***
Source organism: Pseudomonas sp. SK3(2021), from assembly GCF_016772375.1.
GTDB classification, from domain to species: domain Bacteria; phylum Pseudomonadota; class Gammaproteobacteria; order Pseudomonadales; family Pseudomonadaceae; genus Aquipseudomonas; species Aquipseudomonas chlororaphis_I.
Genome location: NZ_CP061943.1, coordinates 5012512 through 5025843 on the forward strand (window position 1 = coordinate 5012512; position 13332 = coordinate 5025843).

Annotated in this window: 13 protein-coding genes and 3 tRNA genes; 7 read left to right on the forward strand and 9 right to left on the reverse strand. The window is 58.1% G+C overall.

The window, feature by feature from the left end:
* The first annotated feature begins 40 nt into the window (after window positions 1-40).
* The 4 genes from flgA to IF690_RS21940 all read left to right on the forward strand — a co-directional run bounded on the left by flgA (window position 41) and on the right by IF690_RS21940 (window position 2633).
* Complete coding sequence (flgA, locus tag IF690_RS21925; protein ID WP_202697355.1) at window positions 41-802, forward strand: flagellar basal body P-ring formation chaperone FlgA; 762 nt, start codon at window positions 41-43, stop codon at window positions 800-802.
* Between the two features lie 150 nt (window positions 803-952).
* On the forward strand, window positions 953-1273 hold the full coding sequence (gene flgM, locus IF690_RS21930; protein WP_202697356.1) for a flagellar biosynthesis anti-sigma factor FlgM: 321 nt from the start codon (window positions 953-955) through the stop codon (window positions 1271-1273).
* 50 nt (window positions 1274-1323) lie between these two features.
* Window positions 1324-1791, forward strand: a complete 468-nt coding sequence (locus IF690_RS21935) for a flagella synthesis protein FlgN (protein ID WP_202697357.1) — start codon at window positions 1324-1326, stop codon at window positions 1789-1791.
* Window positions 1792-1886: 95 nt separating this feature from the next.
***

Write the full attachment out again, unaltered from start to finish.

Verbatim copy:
Source organism: Pseudomonas sp. SK3(2021), from assembly GCF_016772375.1.
GTDB classification, from domain to species: domain Bacteria; phylum Pseudomonadota; class Gammaproteobacteria; order Pseudomonadales; family Pseudomonadaceae; genus Aquipseudomonas; species Aquipseudomonas chlororaphis_I.
Genome location: NZ_CP061943.1, coordinates 5012512 through 5025843 on the forward strand (window position 1 = coordinate 5012512; position 13332 = coordinate 5025843).

Annotated in this window: 13 protein-coding genes and 3 tRNA genes; 7 read left to right on the forward strand and 9 right to left on the reverse strand. The window is 58.1% G+C overall.

The window, feature by feature from the left end:
* The first annotated feature begins 40 nt into the window (after window positions 1-40).
* The 4 genes from flgA to IF690_RS21940 all read left to right on the forward strand — a co-directional run bounded on the left by flgA (window position 41) and on the right by IF690_RS21940 (window position 2633).
* Complete coding sequence (flgA, locus tag IF690_RS21925; protein ID WP_202697355.1) at window positions 41-802, forward strand: flagellar basal body P-ring formation chaperone FlgA; 762 nt, start codon at window positions 41-43, stop codon at window positions 800-802.
* Between the two features lie 150 nt (window positions 803-952).
* On the forward strand, window positions 953-1273 hold the full coding sequence (gene flgM, locus IF690_RS21930; protein WP_202697356.1) for a flagellar biosynthesis anti-sigma factor FlgM: 321 nt from the start codon (window positions 953-955) through the stop codon (window positions 1271-1273).
* 50 nt (window positions 1274-1323) lie between these two features.
* Window positions 1324-1791, forward strand: a complete 468-nt coding sequence (locus IF690_RS21935) for a flagella synthesis protein FlgN (protein ID WP_202697357.1) — start codon at window positions 1324-1326, stop codon at window positions 1789-1791.
* Window positions 1792-1886: 95 nt separating this feature from the next.